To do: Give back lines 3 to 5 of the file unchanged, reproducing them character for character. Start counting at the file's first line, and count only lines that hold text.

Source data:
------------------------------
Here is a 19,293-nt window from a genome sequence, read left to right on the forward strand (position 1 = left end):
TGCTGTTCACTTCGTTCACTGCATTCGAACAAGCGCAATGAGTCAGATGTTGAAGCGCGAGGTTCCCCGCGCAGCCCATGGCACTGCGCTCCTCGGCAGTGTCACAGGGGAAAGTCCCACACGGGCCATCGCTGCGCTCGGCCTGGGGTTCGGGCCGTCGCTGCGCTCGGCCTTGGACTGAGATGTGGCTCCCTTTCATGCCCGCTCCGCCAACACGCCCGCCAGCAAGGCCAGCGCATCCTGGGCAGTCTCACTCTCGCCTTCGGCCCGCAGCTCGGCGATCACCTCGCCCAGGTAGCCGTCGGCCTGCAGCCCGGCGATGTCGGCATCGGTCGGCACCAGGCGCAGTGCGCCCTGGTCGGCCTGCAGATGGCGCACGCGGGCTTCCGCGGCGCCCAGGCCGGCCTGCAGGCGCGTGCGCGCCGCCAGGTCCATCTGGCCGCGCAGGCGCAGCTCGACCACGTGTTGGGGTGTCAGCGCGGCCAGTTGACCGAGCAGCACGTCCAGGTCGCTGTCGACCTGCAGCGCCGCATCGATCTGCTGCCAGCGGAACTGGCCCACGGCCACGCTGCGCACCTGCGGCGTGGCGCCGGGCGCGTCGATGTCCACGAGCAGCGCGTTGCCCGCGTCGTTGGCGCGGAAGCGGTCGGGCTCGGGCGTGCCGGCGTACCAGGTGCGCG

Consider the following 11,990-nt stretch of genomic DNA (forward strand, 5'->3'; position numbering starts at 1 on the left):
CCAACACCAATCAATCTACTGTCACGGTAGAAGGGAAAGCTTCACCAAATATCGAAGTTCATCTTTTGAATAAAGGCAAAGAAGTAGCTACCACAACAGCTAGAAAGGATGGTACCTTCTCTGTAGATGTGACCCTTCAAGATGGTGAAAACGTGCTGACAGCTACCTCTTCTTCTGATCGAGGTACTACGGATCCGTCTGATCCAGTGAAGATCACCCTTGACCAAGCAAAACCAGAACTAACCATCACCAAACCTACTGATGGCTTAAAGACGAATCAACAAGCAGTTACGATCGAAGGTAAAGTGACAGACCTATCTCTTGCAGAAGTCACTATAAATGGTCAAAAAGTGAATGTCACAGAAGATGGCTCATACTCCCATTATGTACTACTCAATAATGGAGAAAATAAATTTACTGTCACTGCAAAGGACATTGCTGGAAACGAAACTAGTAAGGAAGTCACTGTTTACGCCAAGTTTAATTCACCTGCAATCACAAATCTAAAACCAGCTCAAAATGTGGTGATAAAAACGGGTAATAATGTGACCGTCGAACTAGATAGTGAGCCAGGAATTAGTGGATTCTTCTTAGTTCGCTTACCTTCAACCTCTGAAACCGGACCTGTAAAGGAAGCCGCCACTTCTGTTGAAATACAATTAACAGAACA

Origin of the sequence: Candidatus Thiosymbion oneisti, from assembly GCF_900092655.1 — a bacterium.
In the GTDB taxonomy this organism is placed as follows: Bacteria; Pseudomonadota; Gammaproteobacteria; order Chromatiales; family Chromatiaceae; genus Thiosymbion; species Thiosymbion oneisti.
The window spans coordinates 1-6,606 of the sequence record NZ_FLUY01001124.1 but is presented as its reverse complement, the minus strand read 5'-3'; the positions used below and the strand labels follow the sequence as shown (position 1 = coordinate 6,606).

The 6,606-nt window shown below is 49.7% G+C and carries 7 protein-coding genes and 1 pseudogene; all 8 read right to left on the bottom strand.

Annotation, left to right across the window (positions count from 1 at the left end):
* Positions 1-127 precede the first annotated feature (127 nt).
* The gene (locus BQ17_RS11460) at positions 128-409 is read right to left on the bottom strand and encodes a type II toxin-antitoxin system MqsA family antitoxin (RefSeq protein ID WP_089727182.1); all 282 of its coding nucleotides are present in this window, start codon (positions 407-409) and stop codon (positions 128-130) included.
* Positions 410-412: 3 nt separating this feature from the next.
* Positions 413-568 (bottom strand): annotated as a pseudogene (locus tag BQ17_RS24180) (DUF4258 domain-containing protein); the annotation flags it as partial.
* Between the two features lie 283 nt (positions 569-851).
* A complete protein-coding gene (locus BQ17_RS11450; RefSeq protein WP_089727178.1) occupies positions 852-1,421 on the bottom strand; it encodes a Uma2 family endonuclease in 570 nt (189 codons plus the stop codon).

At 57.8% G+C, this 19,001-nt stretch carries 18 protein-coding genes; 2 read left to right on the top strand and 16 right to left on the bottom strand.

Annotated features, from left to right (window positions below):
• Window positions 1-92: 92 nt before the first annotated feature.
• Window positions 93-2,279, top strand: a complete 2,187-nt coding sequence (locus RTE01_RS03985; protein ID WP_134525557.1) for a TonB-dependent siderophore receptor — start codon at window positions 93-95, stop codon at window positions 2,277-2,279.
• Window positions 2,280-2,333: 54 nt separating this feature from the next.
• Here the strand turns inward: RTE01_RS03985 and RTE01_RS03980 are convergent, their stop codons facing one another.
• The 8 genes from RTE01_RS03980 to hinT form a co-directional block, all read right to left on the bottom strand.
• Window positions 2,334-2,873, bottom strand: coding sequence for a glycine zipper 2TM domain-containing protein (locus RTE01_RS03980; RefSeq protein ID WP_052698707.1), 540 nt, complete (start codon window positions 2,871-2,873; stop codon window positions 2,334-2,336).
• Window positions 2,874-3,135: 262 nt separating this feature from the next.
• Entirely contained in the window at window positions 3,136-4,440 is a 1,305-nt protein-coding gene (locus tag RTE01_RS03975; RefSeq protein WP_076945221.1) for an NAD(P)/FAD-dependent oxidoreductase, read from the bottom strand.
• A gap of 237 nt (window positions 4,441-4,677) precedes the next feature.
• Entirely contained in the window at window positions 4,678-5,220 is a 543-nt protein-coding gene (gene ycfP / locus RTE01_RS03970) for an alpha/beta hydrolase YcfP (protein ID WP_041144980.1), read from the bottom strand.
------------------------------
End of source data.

Consider the following 11,990-nt stretch of genomic DNA (forward strand, 5'->3'; position numbering starts at 1 on the left):
CCAACACCAATCAATCTACTGTCACGGTAGAAGGGAAAGCTTCACCAAATATCGAAGTTCATCTTTTGAATAAAGGCAAAGAAGTAGCTACCACAACAGCTAGAAAGGATGGTACCTTCTCTGTAGATGTGACCCTTCAAGATGGTGAAAACGTGCTGACAGCTACCTCTTCTTCTGATCGAGGTACTACGGATCCGTCTGATCCAGTGAAGATCACCCTTGACCAAGCAAAACCAGAACTAACCATCACCAAACCTACTGATGGCTTAAAGACGAATCAACAAGCAGTTACGATCGAAGGTAAAGTGACAGACCTATCTCTTGCAGAAGTCACTATAAATGGTCAAAAAGTGAATGTCACAGAAGATGGCTCATACTCCCATTATGTACTACTCAATAATGGAGAAAATAAATTTACTGTCACTGCAAAGGACATTGCTGGAAACGAAACTAGTAAGGAAGTCACTGTTTACGCCAAGTTTAATTCACCTGCAATCACAAATCTAAAACCAGCTCAAAATGTGGTGATAAAAACGGGTAATAATGTGACCGTCGAACTAGATAGTGAGCCAGGAATTAGTGGATTCTTCTTAGTTCGCTTACCTTCAACCTCTGAAACCGGACCTGTAAAGGAAGCCGCCACTTCTGTTGAAATACAATTAACAGAACA

Origin of the sequence: Candidatus Thiosymbion oneisti, from assembly GCF_900092655.1 — a bacterium.